Beijing, 22 March 2019 – The value of metals discarded as electronic waste in China will total $23.8 billion USD by 2030, a sum that can be reclaimed through recycling and “urban mining” at cheaper costs than retrieving the same amount of metals through virgin ore mining, according to new research from Greenpeace East Asia.

This presents a huge opportunity to generate wealth through circular economy. China is in a unique position to take advantage, since it is both a large-scale manufacturer and consumer of electronics.

Ada Kong, a Beijing-based senior program manager with Greenpeace East Asia, said: “E-waste is the fastest growing waste stream in China, and it is rich in precious metals. Generally, the three key criteria to build a functional circular economy are supply of used products, demand for recycled materials, and open lines to transport materials. China has all three in abundance.”

E-waste from computers, mobile phones, and other electronics will reach 15.4 million tons by 2020 and 27.22 million tons by 2030, growing at an average annual rate of 10.4%. To look at the potential of this waste, Greenpeace projected three different e-waste recycling scenarios for two common types of e-waste: computers and mobile phones. The first scenario, “business as usual,” keeps e-waste recycling at current rates. The second, “US 2014 target,” corresponds to recycling rates seen in the United States in 2014. The third, “EU 2019 target,” projects the European Union’s 2019 targets onto the Chinese market.

If China’s e-waste recycling rate reaches the EU 2019 target, 85% recycling of both computers and mobile phones, the amount of energy conserved through “urban mining” of recycled metals will be around 30 billion kilowatts (kWh). That would offset 22 million tons of carbon emissions otherwise generated through virgin mining. That is the amount of emissions that 52,000 flights between Beijing and New York on a Boeing 747-400 airplane would generate.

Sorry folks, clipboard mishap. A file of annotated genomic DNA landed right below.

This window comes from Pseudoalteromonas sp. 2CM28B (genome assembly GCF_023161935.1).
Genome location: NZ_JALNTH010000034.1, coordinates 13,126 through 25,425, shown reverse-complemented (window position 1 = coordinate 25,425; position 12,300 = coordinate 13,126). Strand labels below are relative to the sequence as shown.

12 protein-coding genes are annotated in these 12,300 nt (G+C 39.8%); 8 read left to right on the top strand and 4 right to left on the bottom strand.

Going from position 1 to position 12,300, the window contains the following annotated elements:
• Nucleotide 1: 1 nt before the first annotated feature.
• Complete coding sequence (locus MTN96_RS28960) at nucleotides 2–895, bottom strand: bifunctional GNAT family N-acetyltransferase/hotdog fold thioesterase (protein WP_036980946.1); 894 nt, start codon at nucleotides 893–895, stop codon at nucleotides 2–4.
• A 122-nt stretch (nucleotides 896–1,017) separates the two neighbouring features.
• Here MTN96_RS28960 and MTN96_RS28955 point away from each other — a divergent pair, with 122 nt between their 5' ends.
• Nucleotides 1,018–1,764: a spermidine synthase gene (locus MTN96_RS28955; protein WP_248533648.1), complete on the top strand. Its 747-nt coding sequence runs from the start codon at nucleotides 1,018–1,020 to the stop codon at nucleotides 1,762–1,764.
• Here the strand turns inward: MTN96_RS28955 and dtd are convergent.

Kong said: “The economic potential of e-waste recycling is obvious. What we need now is a stable flow of used products getting to recyclers to kickstart the loop. Electronics brands enjoy wide profit margins, and should incentivize consumers to recycle unused products, and not just to discard or hold on to out-of-use products. Longer product life, including repairs and designing more durable products, is also important.”

The government, electronics brands, manufacturers, investors, and the public each can play a role to develop circular economy in China, and each can profit. Investment in the “urban mining” industry, reliable and transparent information on the recycling market, and a stronger focus on design, for more durable and repairable devices, can all support the development of an e-waste circular economy.

Notes to Editors:
[1] Media briefing available here (in English). Full report here (in Chinese).
Photos from this project for media use available here.
Media Contacts:

August Rick | Greenpeace East Asia, Beijing | +86 15528189404 | [email protected]

Greenpeace International Press Desk, [email protected], phone: +31 (0) 20 718 2470 (available 24 hours)